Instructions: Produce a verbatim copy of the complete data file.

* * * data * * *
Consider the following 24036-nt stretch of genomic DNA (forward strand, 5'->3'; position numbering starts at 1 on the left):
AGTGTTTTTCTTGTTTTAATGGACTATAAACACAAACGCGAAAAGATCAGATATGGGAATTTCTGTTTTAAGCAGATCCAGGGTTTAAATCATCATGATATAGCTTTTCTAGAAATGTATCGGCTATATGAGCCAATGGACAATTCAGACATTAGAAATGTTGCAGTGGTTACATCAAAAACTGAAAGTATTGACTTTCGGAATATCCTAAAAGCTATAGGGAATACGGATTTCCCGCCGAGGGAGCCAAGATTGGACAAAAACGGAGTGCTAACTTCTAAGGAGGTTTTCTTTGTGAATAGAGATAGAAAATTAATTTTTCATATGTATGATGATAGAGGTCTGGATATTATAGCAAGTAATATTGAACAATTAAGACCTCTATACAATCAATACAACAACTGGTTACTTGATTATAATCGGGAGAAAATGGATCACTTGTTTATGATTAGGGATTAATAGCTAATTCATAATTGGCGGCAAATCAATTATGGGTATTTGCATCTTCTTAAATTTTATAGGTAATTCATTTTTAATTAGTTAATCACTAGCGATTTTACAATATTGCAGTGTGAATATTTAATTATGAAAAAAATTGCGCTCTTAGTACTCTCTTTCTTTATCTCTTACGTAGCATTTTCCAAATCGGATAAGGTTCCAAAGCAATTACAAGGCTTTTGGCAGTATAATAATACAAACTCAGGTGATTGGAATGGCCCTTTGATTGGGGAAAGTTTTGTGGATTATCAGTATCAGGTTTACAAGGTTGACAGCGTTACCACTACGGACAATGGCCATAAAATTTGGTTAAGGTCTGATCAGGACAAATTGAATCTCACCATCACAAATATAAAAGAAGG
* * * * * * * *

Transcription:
Consider the following 24036-nt stretch of genomic DNA (forward strand, 5'->3'; position numbering starts at 1 on the left):
AGTGTTTTTCTTGTTTTAATGGACTATAAACACAAACGCGAAAAGATCAGATATGGGAATTTCTGTTTTAAGCAGATCCAGGGTTTAAATCATCATGATATAGCTTTTCTAGAAATGTATCGGCTATATGAGCCAATGGACAATTCAGACATTAGAAATGTTGCAGTGGTTACATCAAAAACTGAAAGTATTGACTTTCGGAATATCCTAAAAGCTATAGGGAATACGGATTTCCCGCCGAGGGAGCCAAGATTGGACAAAAACGGAGTGCTAACTTCTAAGGAGGTTTTCTTTGTGAATAGAGATAGAAAATTAATTTTTCATATGTATGATGATAGAGGTCTGGATATTATAGCAAGTAATATTGAACAATTAAGACCTCTATACAATCAATACAACAACTGGTTACTTGATTATAATCGGGAGAAAATGGATCACTTGTTTATGATTAGGGATTAATAGCTAATTCATAATTGGCGGCAAATCAATTATGGGTATTTGCATCTTCTTAAATTTTATAGGTAATTCATTTTTAATTAGTTAATCACTAGCGATTTTACAATATTGCAGTGTGAATATTTAATTATGAAAAAAATTGCGCTCTTAGTACTCTCTTTCTTTATCTCTTACGTAGCATTTTCCAAATCGGATAAGGTTCCAAAGCAATTACAAGGCTTTTGGCAGTATAATAATACAAACTCAGGTGATTGGAATGGCCCTTTGATTGGGGAAAGTTTTGTGGATTATCAGTATCAGGTTTACAAGGTTGACAGCGTTACCACTACGGACAATGGCCATAAAATTTGGTTAAGGTCTGATCAGGACAAATTGAATCTCACCATCACAAATATAAAAGAAGG